Monday, August 25, 2008

The Clinton Shadow Over the Convention

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In the last four decades, political conventions have been showy affairs packed with glitz but little substance. The candidate has generally been known for months and it is more a coronation than a nomination. That's about to change dramatically.

When Obama came out ahead of Hillary, the party expected that Hillary supporters would play the good soldier and fall in line. Hillary, for her part, has talked the talk but her supporters have different ideas and it could just be the undoing of the Democrat party:

Sixty-six percent of Clinton supporters, registered Democrats who want Clinton as the nominee, are now backing Obama. That’s down from 75 percent in the end of June. Twenty-seven percent of them now say they’ll support McCain, up from 16 percent in late June.

“The number of Clinton Democrats who say they would vote for McCain has gone up 11 points since June, enough to account for most although not all of the support McCain has gained in that time,” says Holland.

Clinton and Obama battled throughout the primary season, with Clinton winning more than 40 percent of the delegates. She suspended her bid for the White House and backed Obama in early June, after the end of the primary season.

A majority of registered voters, 54 percent, think Obama’s choice of Delaware Senator Joe Biden as his running mate is an excellent or good decision. That number jumps to 73 percent when just asked of registered Democrats. But it drops to 59 percent when narrowed to Clinton supporters.
Significant to be sure and it could spell bad things for Obama. I would imagine an impassioned plea from Hillary to support Obama would tamp this down a bit but these people are not going away. Selecting Biden and not even showing the grace to vet Hillary was the final slap in the face to Hillaryites and one they won't quickly forget:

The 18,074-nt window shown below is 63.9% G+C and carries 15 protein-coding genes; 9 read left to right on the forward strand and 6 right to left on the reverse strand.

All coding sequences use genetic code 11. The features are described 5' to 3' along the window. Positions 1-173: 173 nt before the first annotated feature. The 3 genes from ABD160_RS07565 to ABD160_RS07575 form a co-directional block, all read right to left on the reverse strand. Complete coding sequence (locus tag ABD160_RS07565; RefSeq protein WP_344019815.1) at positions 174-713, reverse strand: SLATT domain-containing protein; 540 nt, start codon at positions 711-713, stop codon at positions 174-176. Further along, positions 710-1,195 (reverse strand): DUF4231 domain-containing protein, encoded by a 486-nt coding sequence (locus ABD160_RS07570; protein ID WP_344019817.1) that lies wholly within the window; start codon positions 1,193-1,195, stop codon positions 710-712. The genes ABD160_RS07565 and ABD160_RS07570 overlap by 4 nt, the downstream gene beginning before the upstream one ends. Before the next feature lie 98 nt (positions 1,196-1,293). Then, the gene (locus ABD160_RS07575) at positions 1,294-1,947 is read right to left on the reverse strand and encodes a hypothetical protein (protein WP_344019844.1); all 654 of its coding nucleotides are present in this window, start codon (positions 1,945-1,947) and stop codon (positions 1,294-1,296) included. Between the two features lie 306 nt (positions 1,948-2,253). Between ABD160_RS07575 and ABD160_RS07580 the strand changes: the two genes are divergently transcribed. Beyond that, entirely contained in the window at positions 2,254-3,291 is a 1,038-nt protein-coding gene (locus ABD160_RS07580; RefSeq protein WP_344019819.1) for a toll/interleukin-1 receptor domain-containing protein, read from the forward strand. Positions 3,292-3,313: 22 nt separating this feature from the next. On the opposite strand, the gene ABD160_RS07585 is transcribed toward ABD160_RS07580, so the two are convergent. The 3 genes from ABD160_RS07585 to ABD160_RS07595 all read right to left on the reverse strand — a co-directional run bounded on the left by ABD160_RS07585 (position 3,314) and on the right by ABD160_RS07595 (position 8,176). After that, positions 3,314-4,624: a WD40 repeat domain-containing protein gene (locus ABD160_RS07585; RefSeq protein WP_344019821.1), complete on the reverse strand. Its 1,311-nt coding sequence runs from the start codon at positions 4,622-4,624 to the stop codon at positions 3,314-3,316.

“He (Obama)has not fully reconciled,” said one political operative close to the Clintons, “and he has not demonstrated that he accepts the Clintons and the Clinton wing of the party.”

While the Clintons have a relatively easy job in Denver — to deliver gracious speeches and accept what are likely to be loud cheers from their supporters — it is “Obama who has the heavy lifting” this week, this aide said.

This is because large numbers of Clinton backers — 30 percent in a recent ABC/Washington Post poll — are still not backing Obama over McCain.

The peevishness on both sides and the volume of behind-the-scenes catcalls are noteworthy because both the Clinton and Obama teams had resolved in pre-convention talks that it was overwhelmingly in the interests of both sides to get along.
Yeah, it'll be a convention for the ages. It all starts tonight.

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